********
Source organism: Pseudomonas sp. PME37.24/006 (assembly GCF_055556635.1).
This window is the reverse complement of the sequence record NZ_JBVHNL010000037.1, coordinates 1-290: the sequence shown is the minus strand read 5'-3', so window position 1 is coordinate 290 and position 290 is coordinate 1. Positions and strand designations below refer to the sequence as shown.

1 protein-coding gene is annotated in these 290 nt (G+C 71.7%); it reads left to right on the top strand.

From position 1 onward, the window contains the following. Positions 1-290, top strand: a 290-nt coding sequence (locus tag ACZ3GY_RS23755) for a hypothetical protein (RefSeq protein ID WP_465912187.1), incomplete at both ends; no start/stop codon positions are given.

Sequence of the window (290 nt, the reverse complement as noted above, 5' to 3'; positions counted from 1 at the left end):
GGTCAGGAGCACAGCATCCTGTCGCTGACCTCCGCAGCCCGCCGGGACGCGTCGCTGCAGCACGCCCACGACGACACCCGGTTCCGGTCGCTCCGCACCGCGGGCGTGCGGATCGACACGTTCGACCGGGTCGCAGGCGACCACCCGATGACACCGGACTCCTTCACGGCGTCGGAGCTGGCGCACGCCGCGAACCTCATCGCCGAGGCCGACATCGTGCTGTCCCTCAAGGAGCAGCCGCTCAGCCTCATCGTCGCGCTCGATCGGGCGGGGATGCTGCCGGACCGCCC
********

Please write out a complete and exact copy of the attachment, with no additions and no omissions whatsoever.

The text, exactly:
Source organism: Pseudomonas sp. PME37.24/006 (assembly GCF_055556635.1).
This window is the reverse complement of the sequence record NZ_JBVHNL010000037.1, coordinates 1-290: the sequence shown is the minus strand read 5'-3', so window position 1 is coordinate 290 and position 290 is coordinate 1. Positions and strand designations below refer to the sequence as shown.

1 protein-coding gene is annotated in these 290 nt (G+C 71.7%); it reads left to right on the top strand.

From position 1 onward, the window contains the following. Positions 1-290, top strand: a 290-nt coding sequence (locus tag ACZ3GY_RS23755) for a hypothetical protein (RefSeq protein ID WP_465912187.1), incomplete at both ends; no start/stop codon positions are given.

Sequence of the window (290 nt, the reverse complement as noted above, 5' to 3'; positions counted from 1 at the left end):
GGTCAGGAGCACAGCATCCTGTCGCTGACCTCCGCAGCCCGCCGGGACGCGTCGCTGCAGCACGCCCACGACGACACCCGGTTCCGGTCGCTCCGCACCGCGGGCGTGCGGATCGACACGTTCGACCGGGTCGCAGGCGACCACCCGATGACACCGGACTCCTTCACGGCGTCGGAGCTGGCGCACGCCGCGAACCTCATCGCCGAGGCCGACATCGTGCTGTCCCTCAAGGAGCAGCCGCTCAGCCTCATCGTCGCGCTCGATCGGGCGGGGATGCTGCCGGACCGCCC